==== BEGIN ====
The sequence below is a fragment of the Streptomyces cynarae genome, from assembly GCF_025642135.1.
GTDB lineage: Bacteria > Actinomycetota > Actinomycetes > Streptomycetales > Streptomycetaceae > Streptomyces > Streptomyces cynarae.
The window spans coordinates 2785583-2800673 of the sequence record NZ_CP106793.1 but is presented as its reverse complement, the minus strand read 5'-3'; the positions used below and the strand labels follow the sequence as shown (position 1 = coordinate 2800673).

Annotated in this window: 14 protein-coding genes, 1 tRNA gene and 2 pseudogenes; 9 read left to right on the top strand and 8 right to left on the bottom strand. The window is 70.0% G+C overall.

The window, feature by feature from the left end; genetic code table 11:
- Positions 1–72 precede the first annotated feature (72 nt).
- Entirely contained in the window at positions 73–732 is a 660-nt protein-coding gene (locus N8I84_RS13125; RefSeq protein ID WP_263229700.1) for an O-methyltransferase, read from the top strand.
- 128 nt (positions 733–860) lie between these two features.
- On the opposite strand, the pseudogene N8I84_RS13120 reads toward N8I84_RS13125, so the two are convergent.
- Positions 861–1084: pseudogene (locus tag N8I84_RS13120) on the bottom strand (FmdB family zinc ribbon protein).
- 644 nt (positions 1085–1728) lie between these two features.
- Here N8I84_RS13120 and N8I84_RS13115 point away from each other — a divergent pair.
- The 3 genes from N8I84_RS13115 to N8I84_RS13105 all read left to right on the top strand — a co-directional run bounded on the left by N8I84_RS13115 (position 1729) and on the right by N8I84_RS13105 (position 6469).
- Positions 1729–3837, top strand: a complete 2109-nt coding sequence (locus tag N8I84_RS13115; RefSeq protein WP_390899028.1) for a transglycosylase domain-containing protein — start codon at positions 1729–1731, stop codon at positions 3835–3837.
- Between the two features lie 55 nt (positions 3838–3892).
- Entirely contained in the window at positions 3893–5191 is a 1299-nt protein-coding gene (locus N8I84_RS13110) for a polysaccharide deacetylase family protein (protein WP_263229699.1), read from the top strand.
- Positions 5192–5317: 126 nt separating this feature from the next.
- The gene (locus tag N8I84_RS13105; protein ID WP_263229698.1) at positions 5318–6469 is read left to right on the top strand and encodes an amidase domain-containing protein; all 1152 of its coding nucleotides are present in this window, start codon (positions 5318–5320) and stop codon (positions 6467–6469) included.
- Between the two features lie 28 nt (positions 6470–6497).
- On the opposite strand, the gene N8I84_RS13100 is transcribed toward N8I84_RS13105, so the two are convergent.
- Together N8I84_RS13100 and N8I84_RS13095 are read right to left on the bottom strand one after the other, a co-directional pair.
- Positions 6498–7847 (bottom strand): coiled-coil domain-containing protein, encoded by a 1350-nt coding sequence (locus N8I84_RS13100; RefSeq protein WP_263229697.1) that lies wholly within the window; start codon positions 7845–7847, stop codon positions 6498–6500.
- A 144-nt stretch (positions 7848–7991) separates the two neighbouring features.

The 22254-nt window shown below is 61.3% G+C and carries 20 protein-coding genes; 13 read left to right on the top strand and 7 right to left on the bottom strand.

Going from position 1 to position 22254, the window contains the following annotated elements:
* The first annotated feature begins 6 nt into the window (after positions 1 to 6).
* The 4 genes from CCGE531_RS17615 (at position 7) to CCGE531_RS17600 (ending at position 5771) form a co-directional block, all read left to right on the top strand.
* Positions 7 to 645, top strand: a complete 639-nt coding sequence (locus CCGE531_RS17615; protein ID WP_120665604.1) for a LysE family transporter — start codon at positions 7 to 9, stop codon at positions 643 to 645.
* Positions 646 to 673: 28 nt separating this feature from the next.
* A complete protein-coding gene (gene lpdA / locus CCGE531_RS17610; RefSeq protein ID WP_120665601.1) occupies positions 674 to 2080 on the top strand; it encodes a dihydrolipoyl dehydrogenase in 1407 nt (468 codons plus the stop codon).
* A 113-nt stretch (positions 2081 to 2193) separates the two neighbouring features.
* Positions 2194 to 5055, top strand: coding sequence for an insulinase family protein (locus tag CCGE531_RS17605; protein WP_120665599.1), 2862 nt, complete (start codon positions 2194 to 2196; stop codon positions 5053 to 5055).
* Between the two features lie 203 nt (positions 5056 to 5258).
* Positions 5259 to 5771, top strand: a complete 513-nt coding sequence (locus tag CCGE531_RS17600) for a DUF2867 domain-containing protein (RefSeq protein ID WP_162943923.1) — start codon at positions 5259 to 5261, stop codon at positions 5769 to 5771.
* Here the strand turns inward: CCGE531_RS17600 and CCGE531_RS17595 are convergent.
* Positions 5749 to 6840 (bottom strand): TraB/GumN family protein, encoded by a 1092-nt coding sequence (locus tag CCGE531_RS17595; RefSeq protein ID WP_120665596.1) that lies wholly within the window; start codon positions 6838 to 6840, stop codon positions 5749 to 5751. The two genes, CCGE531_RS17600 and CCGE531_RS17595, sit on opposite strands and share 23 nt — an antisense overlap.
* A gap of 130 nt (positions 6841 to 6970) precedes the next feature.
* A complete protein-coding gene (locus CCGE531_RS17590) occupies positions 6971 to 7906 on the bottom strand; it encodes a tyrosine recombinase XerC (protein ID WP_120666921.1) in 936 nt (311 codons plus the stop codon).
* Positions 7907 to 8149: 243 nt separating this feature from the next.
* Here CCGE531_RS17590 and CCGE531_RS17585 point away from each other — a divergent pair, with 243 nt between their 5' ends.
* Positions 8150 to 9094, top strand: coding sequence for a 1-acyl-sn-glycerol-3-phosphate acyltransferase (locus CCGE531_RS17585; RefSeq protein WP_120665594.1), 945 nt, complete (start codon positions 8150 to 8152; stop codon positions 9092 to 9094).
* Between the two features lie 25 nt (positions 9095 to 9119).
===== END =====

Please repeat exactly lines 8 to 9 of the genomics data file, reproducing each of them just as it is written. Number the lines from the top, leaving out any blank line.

- 128 nt (positions 733–860) lie between these two features.
- On the opposite strand, the pseudogene N8I84_RS13120 reads toward N8I84_RS13125, so the two are convergent.